A whopping 93% of Hinge users prefer to date someone who is emotionally vulnerable, according to the app's data. They care more about this than height or income.
It makes sense as dating can often feel like a time loop. You discuss the same surface level topics over a couple drinks and come away not really knowing who the other person even is.
"People do get frustrated when they are going on first or second dates and they feel like they don't know who is behind the mask," says Lisa Bobby, psychologist and clinical director of Growing Self Counseling & Coaching in Denver, Colorado.
"It's a series of anecdotes and funny stories and 'one time in Ibiza' and that sort of thing."
People do get frustrated when they are going on first or second dates and they feel like they don't know who is behind the mask.Lisa BobbyTherapist
Being more vulnerable can make dates interesting and actually offer some information as to whether the other person is a good fit. It can also get messy.
"If it feels like too much too fast, that is a sign they don't have great boundaries and it's going to be a difficult relationship," Bobby says.
"Those things are correlated with a lot of emotional intensity and attachment issues."
What exactly do daters want potential partners to open up about? 84% want to hear about values, 65% want feelings, and 63% want to hear about relationship hopes and fears, according to Hinge's data.
In order to share this in an appropriate way, it'll take some planning and thought.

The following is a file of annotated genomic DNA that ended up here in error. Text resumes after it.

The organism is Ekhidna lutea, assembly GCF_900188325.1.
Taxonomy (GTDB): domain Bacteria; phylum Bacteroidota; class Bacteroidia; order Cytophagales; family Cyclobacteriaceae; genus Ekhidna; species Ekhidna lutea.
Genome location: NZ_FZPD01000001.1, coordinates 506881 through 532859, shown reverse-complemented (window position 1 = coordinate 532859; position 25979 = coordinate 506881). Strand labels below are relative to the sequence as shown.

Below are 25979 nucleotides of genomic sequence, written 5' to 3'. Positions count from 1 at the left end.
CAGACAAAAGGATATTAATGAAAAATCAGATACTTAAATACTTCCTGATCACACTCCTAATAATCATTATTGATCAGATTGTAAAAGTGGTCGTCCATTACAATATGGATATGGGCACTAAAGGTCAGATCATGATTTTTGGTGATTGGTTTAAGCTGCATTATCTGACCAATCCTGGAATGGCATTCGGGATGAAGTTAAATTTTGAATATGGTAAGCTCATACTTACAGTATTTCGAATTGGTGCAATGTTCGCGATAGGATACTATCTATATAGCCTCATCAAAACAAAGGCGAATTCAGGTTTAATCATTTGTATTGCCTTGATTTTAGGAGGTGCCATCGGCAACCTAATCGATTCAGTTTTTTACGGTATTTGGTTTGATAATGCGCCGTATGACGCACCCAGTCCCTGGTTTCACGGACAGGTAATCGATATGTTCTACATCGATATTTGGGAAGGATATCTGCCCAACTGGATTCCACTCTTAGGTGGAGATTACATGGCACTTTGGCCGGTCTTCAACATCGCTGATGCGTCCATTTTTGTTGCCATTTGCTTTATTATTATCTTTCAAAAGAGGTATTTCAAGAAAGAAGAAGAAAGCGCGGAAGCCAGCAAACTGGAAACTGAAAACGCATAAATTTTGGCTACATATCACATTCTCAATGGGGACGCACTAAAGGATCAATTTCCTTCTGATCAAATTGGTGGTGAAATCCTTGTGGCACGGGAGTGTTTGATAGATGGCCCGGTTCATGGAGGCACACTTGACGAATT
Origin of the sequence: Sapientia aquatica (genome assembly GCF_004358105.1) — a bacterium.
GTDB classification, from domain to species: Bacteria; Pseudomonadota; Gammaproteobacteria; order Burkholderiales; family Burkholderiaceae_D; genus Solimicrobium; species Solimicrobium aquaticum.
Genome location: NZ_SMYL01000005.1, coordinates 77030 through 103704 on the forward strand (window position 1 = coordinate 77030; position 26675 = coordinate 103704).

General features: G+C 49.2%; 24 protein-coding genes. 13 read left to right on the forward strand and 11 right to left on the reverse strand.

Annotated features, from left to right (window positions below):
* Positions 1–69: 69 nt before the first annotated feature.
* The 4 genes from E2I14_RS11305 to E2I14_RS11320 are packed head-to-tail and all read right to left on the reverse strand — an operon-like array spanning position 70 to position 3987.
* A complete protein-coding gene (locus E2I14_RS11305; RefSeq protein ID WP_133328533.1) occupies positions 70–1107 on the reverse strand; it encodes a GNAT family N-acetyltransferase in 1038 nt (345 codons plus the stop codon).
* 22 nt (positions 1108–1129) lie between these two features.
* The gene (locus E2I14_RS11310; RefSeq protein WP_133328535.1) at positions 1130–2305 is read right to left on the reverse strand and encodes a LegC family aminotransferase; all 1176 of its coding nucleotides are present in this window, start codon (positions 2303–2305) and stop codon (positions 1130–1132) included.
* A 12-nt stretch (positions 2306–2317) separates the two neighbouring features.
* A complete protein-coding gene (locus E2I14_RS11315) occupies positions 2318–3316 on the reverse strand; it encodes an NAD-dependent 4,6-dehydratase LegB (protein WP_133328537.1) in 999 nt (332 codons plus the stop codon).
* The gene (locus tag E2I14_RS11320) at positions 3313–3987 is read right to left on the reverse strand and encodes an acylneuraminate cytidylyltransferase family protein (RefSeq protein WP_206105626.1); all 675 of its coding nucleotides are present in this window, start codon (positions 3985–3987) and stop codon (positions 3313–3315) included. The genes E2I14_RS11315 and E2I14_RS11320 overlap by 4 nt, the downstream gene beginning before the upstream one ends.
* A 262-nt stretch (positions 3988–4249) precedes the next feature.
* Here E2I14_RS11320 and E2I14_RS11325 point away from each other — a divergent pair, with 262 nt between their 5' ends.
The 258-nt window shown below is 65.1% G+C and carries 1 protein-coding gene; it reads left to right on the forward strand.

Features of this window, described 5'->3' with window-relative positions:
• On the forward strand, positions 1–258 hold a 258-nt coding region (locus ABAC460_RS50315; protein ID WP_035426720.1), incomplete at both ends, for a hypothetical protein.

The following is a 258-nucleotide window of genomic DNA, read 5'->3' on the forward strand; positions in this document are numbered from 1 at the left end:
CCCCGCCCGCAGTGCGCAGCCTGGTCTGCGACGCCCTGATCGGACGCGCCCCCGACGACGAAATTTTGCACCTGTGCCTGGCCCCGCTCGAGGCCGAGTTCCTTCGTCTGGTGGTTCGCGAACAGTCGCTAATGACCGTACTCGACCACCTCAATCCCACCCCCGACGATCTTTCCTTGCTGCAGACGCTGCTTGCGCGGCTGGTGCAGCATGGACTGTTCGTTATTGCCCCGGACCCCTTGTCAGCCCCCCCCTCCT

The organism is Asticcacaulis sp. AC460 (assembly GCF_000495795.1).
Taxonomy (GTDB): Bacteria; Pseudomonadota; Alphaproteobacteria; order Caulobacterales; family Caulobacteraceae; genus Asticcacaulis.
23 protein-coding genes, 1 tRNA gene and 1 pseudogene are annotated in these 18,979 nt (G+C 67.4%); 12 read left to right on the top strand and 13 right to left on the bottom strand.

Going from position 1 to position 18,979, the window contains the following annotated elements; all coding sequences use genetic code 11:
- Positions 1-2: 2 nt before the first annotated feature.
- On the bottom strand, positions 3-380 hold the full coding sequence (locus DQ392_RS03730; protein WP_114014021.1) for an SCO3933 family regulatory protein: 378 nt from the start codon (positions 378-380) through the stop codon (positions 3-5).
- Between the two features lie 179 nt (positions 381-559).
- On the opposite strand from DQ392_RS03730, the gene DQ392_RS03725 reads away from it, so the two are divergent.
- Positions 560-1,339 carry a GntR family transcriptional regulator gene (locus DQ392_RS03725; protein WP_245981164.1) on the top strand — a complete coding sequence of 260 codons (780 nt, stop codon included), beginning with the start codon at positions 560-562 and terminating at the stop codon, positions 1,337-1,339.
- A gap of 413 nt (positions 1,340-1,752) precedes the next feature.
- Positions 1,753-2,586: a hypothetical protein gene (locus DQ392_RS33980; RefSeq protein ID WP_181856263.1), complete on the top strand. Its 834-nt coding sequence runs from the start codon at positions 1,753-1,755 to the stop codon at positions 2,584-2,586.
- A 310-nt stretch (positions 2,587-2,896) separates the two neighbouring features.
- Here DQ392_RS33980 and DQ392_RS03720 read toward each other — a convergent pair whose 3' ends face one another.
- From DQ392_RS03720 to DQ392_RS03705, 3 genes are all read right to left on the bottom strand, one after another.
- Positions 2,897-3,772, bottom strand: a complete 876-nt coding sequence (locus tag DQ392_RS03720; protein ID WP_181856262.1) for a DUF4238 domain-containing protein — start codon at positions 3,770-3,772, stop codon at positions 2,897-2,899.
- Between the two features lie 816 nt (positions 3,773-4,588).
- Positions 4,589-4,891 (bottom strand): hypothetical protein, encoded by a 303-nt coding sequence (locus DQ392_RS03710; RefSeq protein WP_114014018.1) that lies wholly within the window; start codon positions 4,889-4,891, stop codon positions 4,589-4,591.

Here is the right, and wrong, way to be vulnerable on a first date.
Do: Use anecdotes
"What kind of details in your life represent values that are important to you," she says.
Think of some stories that reflect what is important to you.
For example, she says, early into dating her own husband he told her a story of how he adopted two kittens that he found abandoned in a car on his way to work.
"As I heard that story I came to understand a lot of things about my husband that are true to this day," she says. "He is caring, he has a caretaking quality, he is very compassionate."
You don't need to prepare an exact script. Just identify what qualities you'd like a potential partner to know you have and what stories exemplify those qualities.
This way, you can be emotionally vulnerable and not overwhelming.
Do: Be clear about relationships history…but not on the first date
Avoid talking about relationship history on a first date, Bobby says.
But as you get to know someone it would be appropriate to share what you "appreciated and found difficult" about your previous relationships.
You can also communicate what you learned about yourself in the process.
"If someone says 'In that relationship my partner was traveling constantly and super careerist and work-focused,' and then the person on the other side of the bistro table is like 'oh I work 90 hours a week' that's good information to have," she says.
Don't: Bring up trauma
Being authentic doesn't mean you need to overshare.
"Anything related to trauma, mental health issues, or super negative life experiences, we save that for people we know well," Bobby says.
If a potential partner is bringing this up early on, Bobby says, it's a "red flag."
While you want to get to know someone quickly, there is value in having boundaries, Bobby says: "We don't want to cannonball into the deep end of the pool with someone we don't know yet."
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